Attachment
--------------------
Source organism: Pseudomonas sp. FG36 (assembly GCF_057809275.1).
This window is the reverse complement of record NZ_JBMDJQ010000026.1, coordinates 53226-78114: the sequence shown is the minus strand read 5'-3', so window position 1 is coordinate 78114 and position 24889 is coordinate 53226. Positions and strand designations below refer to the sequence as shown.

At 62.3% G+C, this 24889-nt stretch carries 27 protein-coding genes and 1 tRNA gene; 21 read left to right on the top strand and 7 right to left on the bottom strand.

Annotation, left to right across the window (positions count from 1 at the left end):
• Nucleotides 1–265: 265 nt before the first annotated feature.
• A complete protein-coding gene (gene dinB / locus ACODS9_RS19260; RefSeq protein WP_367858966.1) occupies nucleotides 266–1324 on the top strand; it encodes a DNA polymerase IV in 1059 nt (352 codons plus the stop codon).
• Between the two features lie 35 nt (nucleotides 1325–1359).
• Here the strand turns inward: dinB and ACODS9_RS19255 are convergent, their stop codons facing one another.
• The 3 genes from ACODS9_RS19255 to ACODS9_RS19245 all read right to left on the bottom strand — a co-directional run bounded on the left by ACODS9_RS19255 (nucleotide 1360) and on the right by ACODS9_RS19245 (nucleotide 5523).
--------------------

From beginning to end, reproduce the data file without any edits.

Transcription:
Source organism: Pseudomonas sp. FG36 (assembly GCF_057809275.1).
This window is the reverse complement of record NZ_JBMDJQ010000026.1, coordinates 53226-78114: the sequence shown is the minus strand read 5'-3', so window position 1 is coordinate 78114 and position 24889 is coordinate 53226. Positions and strand designations below refer to the sequence as shown.

At 62.3% G+C, this 24889-nt stretch carries 27 protein-coding genes and 1 tRNA gene; 21 read left to right on the top strand and 7 right to left on the bottom strand.

Annotation, left to right across the window (positions count from 1 at the left end):
• Nucleotides 1–265: 265 nt before the first annotated feature.
• A complete protein-coding gene (gene dinB / locus ACODS9_RS19260; RefSeq protein WP_367858966.1) occupies nucleotides 266–1324 on the top strand; it encodes a DNA polymerase IV in 1059 nt (352 codons plus the stop codon).
• Between the two features lie 35 nt (nucleotides 1325–1359).
• Here the strand turns inward: dinB and ACODS9_RS19255 are convergent, their stop codons facing one another.
• The 3 genes from ACODS9_RS19255 to ACODS9_RS19245 all read right to left on the bottom strand — a co-directional run bounded on the left by ACODS9_RS19255 (nucleotide 1360) and on the right by ACODS9_RS19245 (nucleotide 5523).